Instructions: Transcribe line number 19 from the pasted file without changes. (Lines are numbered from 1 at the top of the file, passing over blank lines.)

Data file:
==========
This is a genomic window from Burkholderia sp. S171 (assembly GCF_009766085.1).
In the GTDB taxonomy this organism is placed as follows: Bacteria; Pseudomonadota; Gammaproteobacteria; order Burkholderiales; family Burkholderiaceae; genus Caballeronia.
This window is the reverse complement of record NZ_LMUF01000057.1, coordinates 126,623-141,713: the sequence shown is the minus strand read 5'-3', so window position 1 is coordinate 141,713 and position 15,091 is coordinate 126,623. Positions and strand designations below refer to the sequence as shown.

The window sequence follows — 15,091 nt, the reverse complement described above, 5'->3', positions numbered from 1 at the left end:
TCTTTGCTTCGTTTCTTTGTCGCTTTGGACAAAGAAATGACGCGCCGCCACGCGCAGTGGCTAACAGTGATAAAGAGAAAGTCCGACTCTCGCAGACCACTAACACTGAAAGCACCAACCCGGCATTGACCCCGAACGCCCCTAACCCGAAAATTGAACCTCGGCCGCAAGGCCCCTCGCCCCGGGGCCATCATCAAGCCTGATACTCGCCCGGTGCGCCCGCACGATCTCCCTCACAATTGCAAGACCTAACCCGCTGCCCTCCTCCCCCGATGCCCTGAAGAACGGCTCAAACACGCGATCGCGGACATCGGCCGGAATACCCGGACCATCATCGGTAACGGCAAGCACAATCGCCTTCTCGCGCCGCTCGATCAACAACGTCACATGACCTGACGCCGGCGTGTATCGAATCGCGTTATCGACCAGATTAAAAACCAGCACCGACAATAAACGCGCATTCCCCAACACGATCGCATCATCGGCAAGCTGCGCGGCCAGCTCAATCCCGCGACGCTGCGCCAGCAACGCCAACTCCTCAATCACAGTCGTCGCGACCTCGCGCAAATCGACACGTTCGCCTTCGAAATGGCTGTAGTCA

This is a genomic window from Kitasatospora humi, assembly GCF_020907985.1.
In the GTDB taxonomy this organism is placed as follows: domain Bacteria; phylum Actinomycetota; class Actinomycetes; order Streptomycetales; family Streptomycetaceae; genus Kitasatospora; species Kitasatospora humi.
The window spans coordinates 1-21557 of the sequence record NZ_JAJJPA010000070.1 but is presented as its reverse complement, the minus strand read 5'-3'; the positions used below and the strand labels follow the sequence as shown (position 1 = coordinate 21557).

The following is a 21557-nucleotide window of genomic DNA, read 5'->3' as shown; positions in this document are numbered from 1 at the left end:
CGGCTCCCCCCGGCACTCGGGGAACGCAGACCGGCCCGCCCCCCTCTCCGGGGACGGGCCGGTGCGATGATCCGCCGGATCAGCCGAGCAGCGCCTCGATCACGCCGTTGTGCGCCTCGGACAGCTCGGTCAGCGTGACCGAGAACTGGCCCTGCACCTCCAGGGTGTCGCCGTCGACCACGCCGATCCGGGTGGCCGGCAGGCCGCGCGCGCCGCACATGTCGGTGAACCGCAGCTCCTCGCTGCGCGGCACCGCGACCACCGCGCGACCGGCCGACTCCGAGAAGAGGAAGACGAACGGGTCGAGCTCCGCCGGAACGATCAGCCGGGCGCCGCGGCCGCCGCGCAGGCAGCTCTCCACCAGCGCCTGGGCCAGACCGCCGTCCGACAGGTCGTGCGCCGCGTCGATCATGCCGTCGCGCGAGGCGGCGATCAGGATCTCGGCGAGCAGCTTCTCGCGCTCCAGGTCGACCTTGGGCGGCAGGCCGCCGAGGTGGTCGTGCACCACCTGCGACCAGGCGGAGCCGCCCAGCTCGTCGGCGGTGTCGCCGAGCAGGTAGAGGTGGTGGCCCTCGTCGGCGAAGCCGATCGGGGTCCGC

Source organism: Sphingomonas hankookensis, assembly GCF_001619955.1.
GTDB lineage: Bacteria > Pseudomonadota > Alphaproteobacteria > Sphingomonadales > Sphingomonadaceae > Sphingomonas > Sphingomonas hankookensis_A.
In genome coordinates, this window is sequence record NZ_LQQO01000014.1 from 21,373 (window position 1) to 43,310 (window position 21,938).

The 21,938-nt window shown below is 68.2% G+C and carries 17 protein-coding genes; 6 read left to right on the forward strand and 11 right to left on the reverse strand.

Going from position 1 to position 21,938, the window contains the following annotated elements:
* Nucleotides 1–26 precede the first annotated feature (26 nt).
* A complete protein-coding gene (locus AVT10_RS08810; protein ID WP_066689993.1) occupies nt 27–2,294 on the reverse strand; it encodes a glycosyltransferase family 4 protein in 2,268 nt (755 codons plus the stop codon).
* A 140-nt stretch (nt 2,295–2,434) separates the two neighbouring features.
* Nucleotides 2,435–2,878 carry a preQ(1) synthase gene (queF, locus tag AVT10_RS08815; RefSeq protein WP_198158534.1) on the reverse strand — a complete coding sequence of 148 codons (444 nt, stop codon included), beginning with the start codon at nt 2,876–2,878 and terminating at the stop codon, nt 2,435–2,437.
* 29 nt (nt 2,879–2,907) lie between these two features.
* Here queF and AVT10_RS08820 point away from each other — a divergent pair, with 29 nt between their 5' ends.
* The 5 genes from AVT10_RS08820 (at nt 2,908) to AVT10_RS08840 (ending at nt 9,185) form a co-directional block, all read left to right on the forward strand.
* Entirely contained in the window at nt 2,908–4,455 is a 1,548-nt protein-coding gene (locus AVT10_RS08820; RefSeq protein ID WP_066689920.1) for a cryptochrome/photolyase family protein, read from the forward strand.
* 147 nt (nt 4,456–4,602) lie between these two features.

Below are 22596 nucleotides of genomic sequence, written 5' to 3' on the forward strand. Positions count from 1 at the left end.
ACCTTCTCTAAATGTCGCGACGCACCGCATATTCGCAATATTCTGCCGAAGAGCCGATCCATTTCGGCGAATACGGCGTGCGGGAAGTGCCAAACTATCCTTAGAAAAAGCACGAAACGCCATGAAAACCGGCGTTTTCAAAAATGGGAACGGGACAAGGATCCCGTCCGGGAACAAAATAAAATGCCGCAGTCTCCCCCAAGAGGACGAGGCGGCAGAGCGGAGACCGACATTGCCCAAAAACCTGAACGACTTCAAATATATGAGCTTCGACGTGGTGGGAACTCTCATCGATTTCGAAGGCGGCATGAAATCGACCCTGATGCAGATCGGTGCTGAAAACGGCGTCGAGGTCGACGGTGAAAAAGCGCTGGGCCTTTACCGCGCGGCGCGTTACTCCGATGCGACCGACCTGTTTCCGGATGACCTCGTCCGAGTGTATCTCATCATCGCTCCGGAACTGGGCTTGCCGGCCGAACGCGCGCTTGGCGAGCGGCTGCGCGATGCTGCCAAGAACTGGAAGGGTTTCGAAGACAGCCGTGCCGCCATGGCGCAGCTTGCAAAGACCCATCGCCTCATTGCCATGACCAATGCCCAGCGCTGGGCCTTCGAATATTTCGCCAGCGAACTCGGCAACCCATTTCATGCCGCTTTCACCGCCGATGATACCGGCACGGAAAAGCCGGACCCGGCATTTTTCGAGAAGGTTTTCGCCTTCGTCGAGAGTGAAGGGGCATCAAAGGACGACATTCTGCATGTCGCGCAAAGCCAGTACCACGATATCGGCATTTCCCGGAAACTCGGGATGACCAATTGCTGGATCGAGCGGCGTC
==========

* Nucleotides 2,435–2,878 carry a preQ(1) synthase gene (queF, locus tag AVT10_RS08815; RefSeq protein WP_198158534.1) on the reverse strand — a complete coding sequence of 148 codons (444 nt, stop codon included), beginning with the start codon at nt 2,876–2,878 and terminating at the stop codon, nt 2,435–2,437.